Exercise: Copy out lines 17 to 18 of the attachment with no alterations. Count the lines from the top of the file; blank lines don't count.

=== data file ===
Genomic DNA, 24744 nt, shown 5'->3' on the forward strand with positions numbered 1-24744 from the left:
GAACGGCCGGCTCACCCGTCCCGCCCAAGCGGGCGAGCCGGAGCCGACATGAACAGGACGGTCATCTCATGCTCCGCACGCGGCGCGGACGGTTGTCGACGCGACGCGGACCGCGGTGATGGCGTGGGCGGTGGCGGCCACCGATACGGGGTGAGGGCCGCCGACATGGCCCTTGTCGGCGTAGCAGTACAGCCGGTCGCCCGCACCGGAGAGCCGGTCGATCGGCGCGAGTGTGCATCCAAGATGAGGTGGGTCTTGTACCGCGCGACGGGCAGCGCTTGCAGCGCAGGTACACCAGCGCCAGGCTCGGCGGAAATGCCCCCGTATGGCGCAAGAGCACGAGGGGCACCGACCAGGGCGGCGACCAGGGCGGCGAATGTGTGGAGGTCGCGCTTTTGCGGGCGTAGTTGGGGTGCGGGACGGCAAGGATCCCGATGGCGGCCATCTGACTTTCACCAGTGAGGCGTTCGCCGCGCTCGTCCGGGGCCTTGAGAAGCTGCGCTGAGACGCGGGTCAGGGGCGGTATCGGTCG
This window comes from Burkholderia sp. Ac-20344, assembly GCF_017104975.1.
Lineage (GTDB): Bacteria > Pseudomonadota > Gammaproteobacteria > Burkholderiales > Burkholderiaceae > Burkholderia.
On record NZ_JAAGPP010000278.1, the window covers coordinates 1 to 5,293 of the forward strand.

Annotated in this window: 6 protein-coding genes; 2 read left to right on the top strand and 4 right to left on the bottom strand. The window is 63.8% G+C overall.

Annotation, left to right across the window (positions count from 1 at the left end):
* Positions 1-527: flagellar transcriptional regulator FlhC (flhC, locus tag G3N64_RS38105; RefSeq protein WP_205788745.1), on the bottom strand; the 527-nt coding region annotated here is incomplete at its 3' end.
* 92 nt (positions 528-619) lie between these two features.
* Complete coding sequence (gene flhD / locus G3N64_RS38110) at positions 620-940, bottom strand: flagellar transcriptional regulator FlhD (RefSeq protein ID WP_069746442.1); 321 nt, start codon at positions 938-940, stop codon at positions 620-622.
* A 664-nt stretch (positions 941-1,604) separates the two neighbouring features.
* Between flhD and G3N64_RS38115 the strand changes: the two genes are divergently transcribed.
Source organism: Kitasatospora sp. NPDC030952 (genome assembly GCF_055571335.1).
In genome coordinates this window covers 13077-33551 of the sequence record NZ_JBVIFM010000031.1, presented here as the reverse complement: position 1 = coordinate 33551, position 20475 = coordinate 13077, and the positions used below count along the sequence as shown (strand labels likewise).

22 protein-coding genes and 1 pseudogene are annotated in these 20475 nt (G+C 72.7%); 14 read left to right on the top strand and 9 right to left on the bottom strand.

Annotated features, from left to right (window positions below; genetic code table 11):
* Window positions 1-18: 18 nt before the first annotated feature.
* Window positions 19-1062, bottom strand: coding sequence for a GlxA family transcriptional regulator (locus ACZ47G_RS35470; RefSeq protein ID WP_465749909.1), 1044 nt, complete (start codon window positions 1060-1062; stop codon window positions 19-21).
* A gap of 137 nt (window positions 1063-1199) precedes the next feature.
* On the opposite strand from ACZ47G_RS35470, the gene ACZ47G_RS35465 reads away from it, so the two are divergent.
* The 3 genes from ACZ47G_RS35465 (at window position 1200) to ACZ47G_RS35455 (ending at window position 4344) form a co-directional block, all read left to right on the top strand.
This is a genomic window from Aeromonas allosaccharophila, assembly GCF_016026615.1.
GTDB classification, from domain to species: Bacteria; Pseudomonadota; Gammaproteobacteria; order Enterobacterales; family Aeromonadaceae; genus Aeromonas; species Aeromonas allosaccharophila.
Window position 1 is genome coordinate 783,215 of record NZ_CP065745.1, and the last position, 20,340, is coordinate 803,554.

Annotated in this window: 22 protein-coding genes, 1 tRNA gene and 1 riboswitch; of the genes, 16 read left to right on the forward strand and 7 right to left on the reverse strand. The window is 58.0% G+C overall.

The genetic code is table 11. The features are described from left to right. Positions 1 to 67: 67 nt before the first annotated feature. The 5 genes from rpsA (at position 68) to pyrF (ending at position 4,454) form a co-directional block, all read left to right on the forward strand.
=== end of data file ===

* Window positions 1-18: 18 nt before the first annotated feature.
* Window positions 19-1062, bottom strand: coding sequence for a GlxA family transcriptional regulator (locus ACZ47G_RS35470; RefSeq protein ID WP_465749909.1), 1044 nt, complete (start codon window positions 1060-1062; stop codon window positions 19-21).